Despite his 40-year career, he doesn't know how to read or write musical notation, nor does he use an orchestra for his soundtracks. He said: “I don’t see myself as a film composer, I see myself as more of an artist that uses different forms to express myself. I love it all.”[7]

In 2015, Santaolalla was inducted into the Latin Songwriters Hall of Fame.[8]

In September 20 an 21st 2019, Eric Clapton invited him to participate in his Crossroads 2019 in Dallas, Texas, playing and singing, The apology song, De Usuahia a la Quiaca and an amazing version of Ando Rodando, with a Standing ovation at the American Airlines Arena. He also played in the last song of the event on the 21st with Eric Clapton, Gary Clark Jr, Buddy Guy, John Mayers, Susan Tedeschi, Derek Trucks, Keb’ Mo’, Jimmie Vaughan, James Bay and others.

Santaolalla lives in Los Angeles, California with his wife Alejandra Palacios and children Luna (b. 1994) and Don Juan Nahuel (b. 1999). His eldest daughter Ana (b. 1980) is from a previous relationship with Monica Campins.

Discography, filmography and video games

Title Year Notes
She Dances Alone 1981
Ronroco 1998 Solo work, first release of "Iguazu"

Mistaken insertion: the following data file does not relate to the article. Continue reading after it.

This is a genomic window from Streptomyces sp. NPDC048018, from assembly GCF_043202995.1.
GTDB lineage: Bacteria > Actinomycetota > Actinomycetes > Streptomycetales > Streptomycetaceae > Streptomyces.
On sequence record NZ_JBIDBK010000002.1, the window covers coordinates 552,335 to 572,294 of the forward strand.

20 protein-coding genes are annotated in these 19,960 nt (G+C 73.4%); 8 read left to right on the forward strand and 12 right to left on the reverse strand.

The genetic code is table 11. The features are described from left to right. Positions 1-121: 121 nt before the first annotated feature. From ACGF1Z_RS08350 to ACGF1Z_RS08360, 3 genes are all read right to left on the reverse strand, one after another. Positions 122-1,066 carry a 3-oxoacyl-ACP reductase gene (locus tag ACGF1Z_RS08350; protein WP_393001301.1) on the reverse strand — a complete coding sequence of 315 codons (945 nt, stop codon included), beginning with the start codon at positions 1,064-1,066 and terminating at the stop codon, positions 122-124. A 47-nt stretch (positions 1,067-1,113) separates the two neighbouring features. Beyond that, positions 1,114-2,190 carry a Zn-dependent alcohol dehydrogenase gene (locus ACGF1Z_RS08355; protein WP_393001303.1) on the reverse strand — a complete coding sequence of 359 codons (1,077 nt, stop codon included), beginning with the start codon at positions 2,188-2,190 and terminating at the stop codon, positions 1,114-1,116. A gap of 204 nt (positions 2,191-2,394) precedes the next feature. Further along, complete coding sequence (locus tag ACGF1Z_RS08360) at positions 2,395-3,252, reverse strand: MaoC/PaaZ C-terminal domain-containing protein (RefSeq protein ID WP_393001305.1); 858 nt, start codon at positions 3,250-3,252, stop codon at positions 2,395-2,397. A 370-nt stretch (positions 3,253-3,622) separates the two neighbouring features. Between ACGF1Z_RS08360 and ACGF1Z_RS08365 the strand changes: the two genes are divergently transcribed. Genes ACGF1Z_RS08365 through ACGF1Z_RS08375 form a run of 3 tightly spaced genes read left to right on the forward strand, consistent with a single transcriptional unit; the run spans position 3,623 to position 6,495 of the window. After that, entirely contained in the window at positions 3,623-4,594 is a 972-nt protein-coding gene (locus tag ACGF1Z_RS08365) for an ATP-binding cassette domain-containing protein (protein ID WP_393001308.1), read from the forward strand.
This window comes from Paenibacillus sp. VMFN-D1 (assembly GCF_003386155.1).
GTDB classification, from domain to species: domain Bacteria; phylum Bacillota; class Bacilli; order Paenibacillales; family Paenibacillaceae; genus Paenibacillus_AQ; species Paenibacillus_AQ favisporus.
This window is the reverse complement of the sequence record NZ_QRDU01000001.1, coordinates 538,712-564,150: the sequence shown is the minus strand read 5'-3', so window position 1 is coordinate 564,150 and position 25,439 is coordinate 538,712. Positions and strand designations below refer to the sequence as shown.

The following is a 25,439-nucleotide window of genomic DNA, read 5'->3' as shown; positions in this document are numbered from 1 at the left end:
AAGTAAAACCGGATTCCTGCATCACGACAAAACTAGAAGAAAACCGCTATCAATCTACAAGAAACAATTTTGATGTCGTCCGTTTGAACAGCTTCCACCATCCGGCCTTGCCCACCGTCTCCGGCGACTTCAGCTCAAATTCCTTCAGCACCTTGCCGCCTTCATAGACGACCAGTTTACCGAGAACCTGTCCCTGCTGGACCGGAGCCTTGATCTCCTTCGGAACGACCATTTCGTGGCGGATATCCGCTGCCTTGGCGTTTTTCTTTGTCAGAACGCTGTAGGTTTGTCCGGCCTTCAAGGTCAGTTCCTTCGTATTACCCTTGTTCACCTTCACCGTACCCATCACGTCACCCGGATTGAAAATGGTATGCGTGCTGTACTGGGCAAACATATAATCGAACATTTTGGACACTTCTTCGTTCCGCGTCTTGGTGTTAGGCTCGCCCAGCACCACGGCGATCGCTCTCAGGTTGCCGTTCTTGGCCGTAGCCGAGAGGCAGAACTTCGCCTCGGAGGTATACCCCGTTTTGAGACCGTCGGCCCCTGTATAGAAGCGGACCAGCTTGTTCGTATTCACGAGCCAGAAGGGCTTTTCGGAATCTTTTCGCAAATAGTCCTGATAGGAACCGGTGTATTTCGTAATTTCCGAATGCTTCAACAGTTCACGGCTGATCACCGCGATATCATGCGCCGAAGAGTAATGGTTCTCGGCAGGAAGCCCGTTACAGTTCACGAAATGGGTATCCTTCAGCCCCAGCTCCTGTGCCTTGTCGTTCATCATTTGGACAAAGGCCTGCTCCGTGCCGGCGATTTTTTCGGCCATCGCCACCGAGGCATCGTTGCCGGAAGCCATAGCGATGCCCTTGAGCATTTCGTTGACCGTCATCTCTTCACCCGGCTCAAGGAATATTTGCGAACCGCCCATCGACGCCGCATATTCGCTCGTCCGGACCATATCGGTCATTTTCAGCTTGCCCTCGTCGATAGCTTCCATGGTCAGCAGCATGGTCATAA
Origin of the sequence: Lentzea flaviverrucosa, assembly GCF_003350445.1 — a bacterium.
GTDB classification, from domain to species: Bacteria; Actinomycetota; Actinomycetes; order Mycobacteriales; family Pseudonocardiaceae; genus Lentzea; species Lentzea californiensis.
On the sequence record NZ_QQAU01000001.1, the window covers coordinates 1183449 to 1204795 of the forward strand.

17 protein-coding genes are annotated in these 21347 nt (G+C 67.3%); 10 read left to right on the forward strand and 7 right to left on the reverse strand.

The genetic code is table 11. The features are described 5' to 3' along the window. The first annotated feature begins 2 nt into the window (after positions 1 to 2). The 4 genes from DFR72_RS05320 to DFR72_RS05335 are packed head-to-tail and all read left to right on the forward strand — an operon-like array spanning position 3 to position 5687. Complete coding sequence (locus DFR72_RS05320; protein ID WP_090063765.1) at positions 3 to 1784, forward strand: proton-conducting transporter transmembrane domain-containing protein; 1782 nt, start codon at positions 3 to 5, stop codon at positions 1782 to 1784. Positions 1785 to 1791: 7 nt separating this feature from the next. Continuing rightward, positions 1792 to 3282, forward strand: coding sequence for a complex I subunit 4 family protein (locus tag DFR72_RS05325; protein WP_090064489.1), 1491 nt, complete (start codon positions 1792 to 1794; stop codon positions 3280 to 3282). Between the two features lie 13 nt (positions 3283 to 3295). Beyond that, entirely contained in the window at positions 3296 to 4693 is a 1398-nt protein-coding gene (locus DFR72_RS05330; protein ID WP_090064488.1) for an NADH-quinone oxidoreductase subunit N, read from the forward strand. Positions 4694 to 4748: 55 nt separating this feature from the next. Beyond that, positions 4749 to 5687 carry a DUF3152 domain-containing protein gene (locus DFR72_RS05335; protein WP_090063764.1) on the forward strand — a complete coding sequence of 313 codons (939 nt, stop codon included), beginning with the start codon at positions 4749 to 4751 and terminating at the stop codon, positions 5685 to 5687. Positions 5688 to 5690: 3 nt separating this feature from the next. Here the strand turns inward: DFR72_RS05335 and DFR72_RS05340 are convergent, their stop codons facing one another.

The Insider 1999 Features his song, "Iguazu"
Amores perros 2000
21 Grams 2003
Salinas grandes 2004 TV
The Motorcycle Diaries 2004 BAFTA Award for Original Music Score. See also The Motorcycle Diaries (Soundtrack)
North Country 2005 See also North Country soundtrack
Yes 2005 Features his song "Iguazu"
Brokeback Mountain 2005 Academy Award for Original Music Score. See also Brokeback Mountain:Original Motion Picture Soundtrack
Fast Food Nation 2006 Features his song "Iguazu"
Babel 2006 Academy and BAFTA Award for Original Music Score. See also Babel (soundtrack)
Into the Wild 2007 Features his song "Picking Berries"
My Blueberry Nights 2007 Features his song "Pájaros"
I Come With The Rain 2009
The Sun Behind the Clouds: Tibet's Struggle for Freedom 2010
Nanga Parbat 2010
Biutiful 2010
Dhobi Ghaat 2010
On the Road 2012
The Last of Us 2013 Video game